Jeff Duntemann's Contrapositive Diary Rotating Header Image

April, 2008:

Application-Specific Slide Rules

I went in for my upper set work yesterday, and spent eight and a half hours in the chair, from 7 AM to 3:30 PM. It took two solid hours for the surgeon to cut my upper horseshoe out of my mouth, consuming (I asked) twelve burrs in the process, three diamond and eight carbide. The cottage cheese I had for supper last night tasted distinctly of machine shop.

But let all that pass; the less you know the better you'll sleep. What I want to talk about this morning is the fact that slide rules are not dead. By no means; I use them regularly, if not every single day. The catch is that they're not general-purpose mathematical slide rules. They're application-specific slide rules that do one thing only—or perhaps two or three related things.

A good example is something I got from Carol's late father: The Triangulator, shown above. It doesn't do trig calculations, but it sets them up for you, depending on which values for a given triangle are known, and which are unknown. Slip the slide back and forth until the holes show you the unknown (a question mark) and the knowns (printed in black) and it will display the formula you need to run to get the unknown.

I've used the Triangulator a time or two, but the one that I've used the most is shown below: Allied Radio's coil winding calculator. The copyright notice says 1960, and I bought it at a hamfest for a dollar years'n'years ago. You can use it to quickly figure a coil for a radio project, assuming you know the inductance required, and if you don't, the flipside of the calculator calculates resonance and both inductive and capacitive reactance. (Slide rules, like records of old, generally had two sides.)

I have a similar reactance calculator from Shure Brothers, but it doesn't have the coil winding feature. Elsewhere in the collection are a couple of English/Metric conversion items, including one I've discussed here before. My favorite actually looks like a slide rule, and isn't made of cardboard:

I scanned all of what came easily to hand this morning, and if you're interested you can bring down the biggish image files. Image 1. Image 2. Image 3. The most mysterious one in my collection belonged to my father. It's circular, and he clearly used it a lot, because the scales on one side are largely worn away.

I've figured out how to do a few things with it, including fraction/decimal conversions and reciprocals, but whether it's got the ability to do general multiplication/division or even square roots is obscure. (The other side is a straightforward circular trig table.) I discern no equivalent of an A nor a D scale, nor how the two hairlines interact. I think it's this item, but lacking a manual I have no way to be sure, and there's no manufacturer's name on it.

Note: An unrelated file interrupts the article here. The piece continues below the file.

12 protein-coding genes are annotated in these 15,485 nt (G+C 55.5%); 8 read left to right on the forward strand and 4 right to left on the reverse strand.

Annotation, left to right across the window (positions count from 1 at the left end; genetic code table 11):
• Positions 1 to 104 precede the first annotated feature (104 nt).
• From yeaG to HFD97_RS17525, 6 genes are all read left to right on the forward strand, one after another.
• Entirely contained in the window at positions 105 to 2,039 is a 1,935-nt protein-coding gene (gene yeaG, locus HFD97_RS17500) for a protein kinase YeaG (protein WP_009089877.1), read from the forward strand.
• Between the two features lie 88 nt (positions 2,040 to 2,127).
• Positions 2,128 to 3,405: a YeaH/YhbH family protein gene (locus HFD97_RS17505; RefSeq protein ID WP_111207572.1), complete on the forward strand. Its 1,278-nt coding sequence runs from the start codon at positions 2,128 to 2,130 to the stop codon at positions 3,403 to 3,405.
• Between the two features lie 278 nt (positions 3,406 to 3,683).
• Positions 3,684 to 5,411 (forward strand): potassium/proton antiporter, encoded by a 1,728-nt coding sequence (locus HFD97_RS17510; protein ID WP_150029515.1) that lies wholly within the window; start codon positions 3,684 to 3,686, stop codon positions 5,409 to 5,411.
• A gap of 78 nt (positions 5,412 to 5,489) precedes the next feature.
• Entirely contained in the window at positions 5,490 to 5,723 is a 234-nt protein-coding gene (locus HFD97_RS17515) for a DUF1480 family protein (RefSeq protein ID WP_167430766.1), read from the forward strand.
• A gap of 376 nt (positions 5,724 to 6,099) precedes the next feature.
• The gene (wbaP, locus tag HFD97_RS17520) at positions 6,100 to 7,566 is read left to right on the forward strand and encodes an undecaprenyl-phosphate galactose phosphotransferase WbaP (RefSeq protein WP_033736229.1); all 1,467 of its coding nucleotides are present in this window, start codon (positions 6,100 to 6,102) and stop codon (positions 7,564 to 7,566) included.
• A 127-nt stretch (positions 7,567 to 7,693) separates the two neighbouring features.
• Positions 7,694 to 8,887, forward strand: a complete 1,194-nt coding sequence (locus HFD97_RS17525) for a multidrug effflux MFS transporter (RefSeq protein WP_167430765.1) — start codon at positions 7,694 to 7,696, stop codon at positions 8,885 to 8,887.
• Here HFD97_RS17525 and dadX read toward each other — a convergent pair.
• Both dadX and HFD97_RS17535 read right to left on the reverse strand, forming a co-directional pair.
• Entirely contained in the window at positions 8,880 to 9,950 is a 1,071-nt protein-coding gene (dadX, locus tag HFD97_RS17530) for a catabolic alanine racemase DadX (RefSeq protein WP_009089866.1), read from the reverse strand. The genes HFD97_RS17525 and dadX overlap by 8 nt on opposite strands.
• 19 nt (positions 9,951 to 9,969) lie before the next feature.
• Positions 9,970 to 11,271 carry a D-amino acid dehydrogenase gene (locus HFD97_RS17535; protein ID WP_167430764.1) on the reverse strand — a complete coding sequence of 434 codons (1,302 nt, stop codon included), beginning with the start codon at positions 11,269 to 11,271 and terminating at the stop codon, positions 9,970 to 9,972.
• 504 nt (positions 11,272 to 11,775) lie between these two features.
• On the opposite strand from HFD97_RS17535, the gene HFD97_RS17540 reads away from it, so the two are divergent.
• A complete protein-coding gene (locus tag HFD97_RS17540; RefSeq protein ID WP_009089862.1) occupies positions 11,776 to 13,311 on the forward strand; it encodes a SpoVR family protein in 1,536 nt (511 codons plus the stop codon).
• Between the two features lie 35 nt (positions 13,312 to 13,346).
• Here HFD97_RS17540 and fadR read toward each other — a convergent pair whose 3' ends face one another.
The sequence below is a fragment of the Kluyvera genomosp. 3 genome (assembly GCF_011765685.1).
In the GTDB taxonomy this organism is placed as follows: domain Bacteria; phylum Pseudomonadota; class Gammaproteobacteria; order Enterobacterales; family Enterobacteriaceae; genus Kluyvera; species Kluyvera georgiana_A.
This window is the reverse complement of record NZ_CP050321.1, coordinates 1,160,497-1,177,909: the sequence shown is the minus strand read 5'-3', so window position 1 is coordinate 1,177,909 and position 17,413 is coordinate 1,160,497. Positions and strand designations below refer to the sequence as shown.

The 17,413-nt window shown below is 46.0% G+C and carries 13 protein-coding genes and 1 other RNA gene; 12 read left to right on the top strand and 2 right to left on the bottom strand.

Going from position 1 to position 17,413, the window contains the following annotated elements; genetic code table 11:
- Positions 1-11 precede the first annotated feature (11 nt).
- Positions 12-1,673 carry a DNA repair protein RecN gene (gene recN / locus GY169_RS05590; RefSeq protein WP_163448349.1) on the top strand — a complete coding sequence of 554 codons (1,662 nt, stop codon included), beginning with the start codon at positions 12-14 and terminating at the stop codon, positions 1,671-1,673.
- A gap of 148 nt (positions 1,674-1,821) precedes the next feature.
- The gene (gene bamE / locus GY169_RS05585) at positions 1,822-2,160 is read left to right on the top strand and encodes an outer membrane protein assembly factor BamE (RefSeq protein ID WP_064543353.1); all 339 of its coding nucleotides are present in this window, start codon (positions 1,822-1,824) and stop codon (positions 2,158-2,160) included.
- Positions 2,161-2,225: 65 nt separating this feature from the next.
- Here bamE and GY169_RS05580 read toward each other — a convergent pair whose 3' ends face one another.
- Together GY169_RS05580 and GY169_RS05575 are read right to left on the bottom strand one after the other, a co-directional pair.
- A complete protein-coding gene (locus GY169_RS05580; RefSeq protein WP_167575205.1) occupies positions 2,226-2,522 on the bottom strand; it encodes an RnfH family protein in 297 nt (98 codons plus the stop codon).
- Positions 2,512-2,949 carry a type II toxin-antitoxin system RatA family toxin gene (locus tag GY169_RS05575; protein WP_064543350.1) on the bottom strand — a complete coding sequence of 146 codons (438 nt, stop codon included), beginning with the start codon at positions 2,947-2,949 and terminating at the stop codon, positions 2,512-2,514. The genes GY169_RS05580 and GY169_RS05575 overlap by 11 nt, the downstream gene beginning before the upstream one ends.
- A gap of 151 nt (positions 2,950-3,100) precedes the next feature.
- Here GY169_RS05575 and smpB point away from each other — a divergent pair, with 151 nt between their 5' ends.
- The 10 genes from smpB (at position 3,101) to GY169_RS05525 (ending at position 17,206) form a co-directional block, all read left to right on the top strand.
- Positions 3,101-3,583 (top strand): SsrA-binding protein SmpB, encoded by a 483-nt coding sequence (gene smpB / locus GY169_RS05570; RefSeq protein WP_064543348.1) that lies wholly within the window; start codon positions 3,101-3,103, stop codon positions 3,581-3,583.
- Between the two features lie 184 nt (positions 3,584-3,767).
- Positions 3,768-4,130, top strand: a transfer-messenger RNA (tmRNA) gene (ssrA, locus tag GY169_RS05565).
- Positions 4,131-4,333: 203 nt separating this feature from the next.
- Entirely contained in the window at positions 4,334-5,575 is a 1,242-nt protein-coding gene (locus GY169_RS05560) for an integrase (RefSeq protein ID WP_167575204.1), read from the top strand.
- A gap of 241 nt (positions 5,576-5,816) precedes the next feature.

So let it not be said that slide rules are extinct. I'm guessing that somewhere is a manufacturer still producing cardboard species as promo items, as I got a world time calculator at a trade show booth as recently as 1996. I like them, as each one doesn't need its own damned wall wart, and they can show relationships as well as values. Toss 'em in a drawer, and when you need one, well, it still works. “Analog” is a real word!

The Other Kind of Fifties Moment

The massive urban renewal project that is the inside of my mouth got into high gear again this morning, with what I call a three-p procedure: It took six hours, with three pee breaks, and (I am not exaggerating !) fifteen separate injections of local anaesthetic. Uggh. The surgeon removed my lower horseshoe, which has been in my mouth since September 2001, and cleaned up what damage had occurred during seven years in place. Two fillings had to be drilled out and replaced, and all the teeth had to be re-margined. One tooth, while not infected, had broken into three pieces underneath the horeshoe (probably due to my perpetual clenching and grinding during the night) and no longer has enough structure above the gum line to be retained. It will have to be pulled, and later this year (once the bone heals) an implant post will be put in place to carry the eventual crown.

So here I am at home, groggy on painkillers, watching out my window as a blizzard rages on the slopes of my mountain. What month is this again? We already have four inches out there and it's still coming down hard. A friend at church told us that this has been the wettest, coldest, longest winter he's seen the whole sixteen years he's lived here.

And tomorrow morning at 7, I go back for six more hours to accomplish a similar treatment on the uppers. Alas, the upper horeshoe is in pretty tight (a good thing, actually, for my teeth's sake these past seven years) and the surgeon will have to cut it out in chunks using diamond burrs. (I'll be tasting stainless steel for weeks.)

But to the story at hand: I asked the young dental surgical assistant if I could have the lower horseshoe back so I could put it on my curio shelf. She said sure, and asked what else I had on the shelf. I ran down the short-form list:

  • A horse vertebra.
  • A cow skull that wears my Lane Tech high school mortarboard.
  • A radio-controlled rat.
  • A Pope Benedict XVI bobble-head.
  • A stuffed squirrel that giggles when you press his tummy.
  • A meteorite fragment given me by Pete Albrecht.
  • A Giant Squid action figure.
  • A Tim-Bird ornithopter
  • My father's slide rule.

She smiled, nodded, and then asked, “What's a slide rule?”

I explained as best I could. I realized that this was the other kind of Fifties Moment; that is, when you realize that you're in your fifties and almost everybody else isn't. I ache for the day—though I will probably not live to see it—when graying Gen-Y fiftysomethings talk about their vintage gear collection, and some young punk asks, in all sincerity: “What's an iPod?”